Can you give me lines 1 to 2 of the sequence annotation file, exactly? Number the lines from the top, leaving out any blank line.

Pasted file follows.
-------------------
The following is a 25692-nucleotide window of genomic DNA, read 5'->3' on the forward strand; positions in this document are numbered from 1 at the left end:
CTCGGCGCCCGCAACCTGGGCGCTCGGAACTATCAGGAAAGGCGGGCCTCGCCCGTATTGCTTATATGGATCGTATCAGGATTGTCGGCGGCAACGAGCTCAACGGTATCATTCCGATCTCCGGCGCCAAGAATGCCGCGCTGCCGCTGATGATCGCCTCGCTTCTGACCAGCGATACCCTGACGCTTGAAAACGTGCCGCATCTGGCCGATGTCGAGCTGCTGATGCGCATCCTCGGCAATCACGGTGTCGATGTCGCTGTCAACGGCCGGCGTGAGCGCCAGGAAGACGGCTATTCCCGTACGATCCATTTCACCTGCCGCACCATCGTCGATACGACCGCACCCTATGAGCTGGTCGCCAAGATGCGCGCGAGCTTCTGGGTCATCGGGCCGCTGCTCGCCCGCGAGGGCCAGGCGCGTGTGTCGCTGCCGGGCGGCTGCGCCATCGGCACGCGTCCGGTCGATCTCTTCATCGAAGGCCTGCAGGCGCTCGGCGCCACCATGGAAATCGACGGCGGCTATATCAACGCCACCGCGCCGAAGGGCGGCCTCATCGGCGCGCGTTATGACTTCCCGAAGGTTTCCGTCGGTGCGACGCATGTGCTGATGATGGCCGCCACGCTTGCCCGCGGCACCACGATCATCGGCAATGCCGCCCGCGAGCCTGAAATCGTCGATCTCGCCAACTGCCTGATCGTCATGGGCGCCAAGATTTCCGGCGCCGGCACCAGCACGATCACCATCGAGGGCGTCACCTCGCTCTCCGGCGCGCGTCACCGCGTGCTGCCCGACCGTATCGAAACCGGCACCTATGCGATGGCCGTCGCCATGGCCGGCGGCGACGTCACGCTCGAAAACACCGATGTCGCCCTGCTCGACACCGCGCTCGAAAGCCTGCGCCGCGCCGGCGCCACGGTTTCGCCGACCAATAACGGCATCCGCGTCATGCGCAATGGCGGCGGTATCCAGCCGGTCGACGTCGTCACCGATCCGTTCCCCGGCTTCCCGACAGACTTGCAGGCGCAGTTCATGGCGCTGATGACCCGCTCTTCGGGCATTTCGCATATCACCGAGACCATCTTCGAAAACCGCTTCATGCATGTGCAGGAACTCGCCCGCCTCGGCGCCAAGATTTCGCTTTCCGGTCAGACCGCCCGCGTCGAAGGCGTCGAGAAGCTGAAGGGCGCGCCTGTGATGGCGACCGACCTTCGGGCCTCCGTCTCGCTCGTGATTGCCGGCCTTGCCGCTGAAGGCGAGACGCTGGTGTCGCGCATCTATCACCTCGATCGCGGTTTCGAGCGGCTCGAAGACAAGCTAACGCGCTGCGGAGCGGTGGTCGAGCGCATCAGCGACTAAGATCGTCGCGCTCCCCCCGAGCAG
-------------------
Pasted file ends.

The following is a 25692-nucleotide window of genomic DNA, read 5'->3' on the forward strand; positions in this document are numbered from 1 at the left end:
CTCGGCGCCCGCAACCTGGGCGCTCGGAACTATCAGGAAAGGCGGGCCTCGCCCGTATTGCTTATATGGATCGTATCAGGATTGTCGGCGGCAACGAGCTCAACGGTATCATTCCGATCTCCGGCGCCAAGAATGCCGCGCTGCCGCTGATGATCGCCTCGCTTCTGACCAGCGATACCCTGACGCTTGAAAACGTGCCGCATCTGGCCGATGTCGAGCTGCTGATGCGCATCCTCGGCAATCACGGTGTCGATGTCGCTGTCAACGGCCGGCGTGAGCGCCAGGAAGACGGCTATTCCCGTACGATCCATTTCACCTGCCGCACCATCGTCGATACGACCGCACCCTATGAGCTGGTCGCCAAGATGCGCGCGAGCTTCTGGGTCATCGGGCCGCTGCTCGCCCGCGAGGGCCAGGCGCGTGTGTCGCTGCCGGGCGGCTGCGCCATCGGCACGCGTCCGGTCGATCTCTTCATCGAAGGCCTGCAGGCGCTCGGCGCCACCATGGAAATCGACGGCGGCTATATCAACGCCACCGCGCCGAAGGGCGGCCTCATCGGCGCGCGTTATGACTTCCCGAAGGTTTCCGTCGGTGCGACGCATGTGCTGATGATGGCCGCCACGCTTGCCCGCGGCACCACGATCATCGGCAATGCCGCCCGCGAGCCTGAAATCGTCGATCTCGCCAACTGCCTGATCGTCATGGGCGCCAAGATTTCCGGCGCCGGCACCAGCACGATCACCATCGAGGGCGTCACCTCGCTCTCCGGCGCGCGTCACCGCGTGCTGCCCGACCGTATCGAAACCGGCACCTATGCGATGGCCGTCGCCATGGCCGGCGGCGACGTCACGCTCGAAAACACCGATGTCGCCCTGCTCGACACCGCGCTCGAAAGCCTGCGCCGCGCCGGCGCCACGGTTTCGCCGACCAATAACGGCATCCGCGTCATGCGCAATGGCGGCGGTATCCAGCCGGTCGACGTCGTCACCGATCCGTTCCCCGGCTTCCCGACAGACTTGCAGGCGCAGTTCATGGCGCTGATGACCCGCTCTTCGGGCATTTCGCATATCACCGAGACCATCTTCGAAAACCGCTTCATGCATGTGCAGGAACTCGCCCGCCTCGGCGCCAAGATTTCGCTTTCCGGTCAGACCGCCCGCGTCGAAGGCGTCGAGAAGCTGAAGGGCGCGCCTGTGATGGCGACCGACCTTCGGGCCTCCGTCTCGCTCGTGATTGCCGGCCTTGCCGCTGAAGGCGAGACGCTGGTGTCGCGCATCTATCACCTCGATCGCGGTTTCGAGCGGCTCGAAGACAAGCTAACGCGCTGCGGAGCGGTGGTCGAGCGCATCAGCGACTAAGATCGTCGCGCTCCCCCCGAGCAG